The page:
Over the years, Dave Cubitt has owned many street rods. On many of them he did extensive work to improve and personalize, but he had never built one from the frame up. He had always wanted to do so, something unique with a big engine and manual trans, but never had. Until now. Three years ago, he bought a ‘47 Dodge panel truck from fellow Roamin Angel, Patrick Carr. Patrick had put the front suspension from a Camaro under it, but had not done anything else after deciding it was just too big a project to undertake at that time. So Dave did. Directed by veteran rod-builder Lanny Netz, he and the crew at Lanmark Auto, that included Patrick, went to work. They reinforced the frame to take a heavy V-8 before dropping in a 502 Ramjet big-block Chevy crate engine with a Tremac OD 5-speed trans. Dave considered using a Mopar engine since it is a Dodge, but found a Viper V-10 was too long and the monster 426 Hemi was too wide for the engine compartment, so Chevy it is. A Dutchman Ford 9" rearend with a 3.56:1 ratio moves the heavy truck along quite well and four-wheel 13" Wildwood Hydroboost disc brakes stop it nicely. One of the trickest features of this rod is the hood which raises electrically on a custom-built track system. Even such details as the tail lights were carefully done. Peterbuilt furnished the teardrop units that blended very nicely with the overall look. Above the rear doors, “DODGE” flashes red from letters cut into the body. However this is not yet a finished project. The interior is yet to be upholstered, there is no glass in the windshield, the dash electronics are not installed and much other important work is still to be done. Still, this rod is now born and Dave hopes to have it done for the April car show in downtown Grass Valley. A lot of time and money has gone into this creation, but now Dave can say that he has built a rod from the frame up.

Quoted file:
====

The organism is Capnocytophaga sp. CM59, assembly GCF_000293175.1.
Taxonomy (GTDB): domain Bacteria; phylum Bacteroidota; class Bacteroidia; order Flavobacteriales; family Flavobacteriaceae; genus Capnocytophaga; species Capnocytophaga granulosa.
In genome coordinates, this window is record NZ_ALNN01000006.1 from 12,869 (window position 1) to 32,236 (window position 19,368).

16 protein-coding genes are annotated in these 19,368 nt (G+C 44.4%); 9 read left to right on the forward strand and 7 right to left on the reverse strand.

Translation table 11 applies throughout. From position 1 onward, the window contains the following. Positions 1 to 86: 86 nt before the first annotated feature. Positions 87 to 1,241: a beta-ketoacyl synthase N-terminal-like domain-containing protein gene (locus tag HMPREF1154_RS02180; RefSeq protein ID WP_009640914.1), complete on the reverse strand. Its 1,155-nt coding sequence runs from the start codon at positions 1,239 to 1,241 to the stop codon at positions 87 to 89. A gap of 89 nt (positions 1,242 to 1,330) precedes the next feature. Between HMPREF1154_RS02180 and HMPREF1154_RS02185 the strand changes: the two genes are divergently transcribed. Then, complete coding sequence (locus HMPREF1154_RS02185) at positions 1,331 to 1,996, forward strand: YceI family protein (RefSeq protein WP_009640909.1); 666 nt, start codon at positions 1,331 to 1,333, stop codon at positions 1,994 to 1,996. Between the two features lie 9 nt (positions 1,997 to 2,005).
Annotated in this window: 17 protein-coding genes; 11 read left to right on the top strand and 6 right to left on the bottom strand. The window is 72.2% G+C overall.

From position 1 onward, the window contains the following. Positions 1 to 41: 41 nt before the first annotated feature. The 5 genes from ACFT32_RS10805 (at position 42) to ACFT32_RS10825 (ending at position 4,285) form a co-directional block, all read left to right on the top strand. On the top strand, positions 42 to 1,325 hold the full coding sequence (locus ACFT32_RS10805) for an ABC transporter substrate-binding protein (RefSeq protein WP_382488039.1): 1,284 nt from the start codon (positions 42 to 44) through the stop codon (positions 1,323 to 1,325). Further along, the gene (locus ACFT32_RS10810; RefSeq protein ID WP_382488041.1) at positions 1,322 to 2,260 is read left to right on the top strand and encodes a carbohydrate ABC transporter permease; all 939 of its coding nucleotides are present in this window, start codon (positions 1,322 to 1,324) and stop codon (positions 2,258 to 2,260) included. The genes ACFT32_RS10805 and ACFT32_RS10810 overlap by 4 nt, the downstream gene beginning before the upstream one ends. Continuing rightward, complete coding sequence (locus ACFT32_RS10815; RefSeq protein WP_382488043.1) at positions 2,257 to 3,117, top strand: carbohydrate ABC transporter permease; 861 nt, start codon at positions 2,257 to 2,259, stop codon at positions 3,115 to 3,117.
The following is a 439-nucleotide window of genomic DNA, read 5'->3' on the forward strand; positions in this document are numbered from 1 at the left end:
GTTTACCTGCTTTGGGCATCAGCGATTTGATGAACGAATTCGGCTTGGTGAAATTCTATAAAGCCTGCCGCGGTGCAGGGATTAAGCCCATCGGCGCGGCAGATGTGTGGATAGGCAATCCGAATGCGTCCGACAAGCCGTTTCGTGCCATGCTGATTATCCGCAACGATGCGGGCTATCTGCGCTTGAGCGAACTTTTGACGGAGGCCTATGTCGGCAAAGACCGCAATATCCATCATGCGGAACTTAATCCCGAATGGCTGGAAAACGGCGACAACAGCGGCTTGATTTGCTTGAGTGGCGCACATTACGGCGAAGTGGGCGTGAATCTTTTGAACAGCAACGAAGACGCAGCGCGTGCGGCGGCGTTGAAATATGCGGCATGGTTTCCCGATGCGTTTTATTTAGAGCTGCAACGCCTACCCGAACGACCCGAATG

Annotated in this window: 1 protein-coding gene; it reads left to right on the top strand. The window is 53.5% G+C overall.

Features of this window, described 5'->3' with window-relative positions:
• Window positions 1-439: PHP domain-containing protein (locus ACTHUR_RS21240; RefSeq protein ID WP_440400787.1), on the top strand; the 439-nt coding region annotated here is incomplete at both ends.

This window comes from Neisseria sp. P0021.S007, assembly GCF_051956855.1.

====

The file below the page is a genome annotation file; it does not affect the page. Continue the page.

While no paint job is perfect, the Sunset Orange and Cinnamon on Dave’s Dodge is close. Note the matching fender welt. The pink below the hood is paper that prevents paint chipping until rubber bumpers are installed.
The original five-piece hood was welded into one and now stately rises and tilts slightly forward by electric power, thanks to innovative engineering and fine craftsmanship. The big-block engine dominates the compartment.
The classic Dodge Brothers winged emblem is beautifully painted on the side of the truck. Dave has told wife Brenda that the intertwined “DB” represents the two of them. Dave obviously has sales experience.
Story & photos by Ron C. ©2009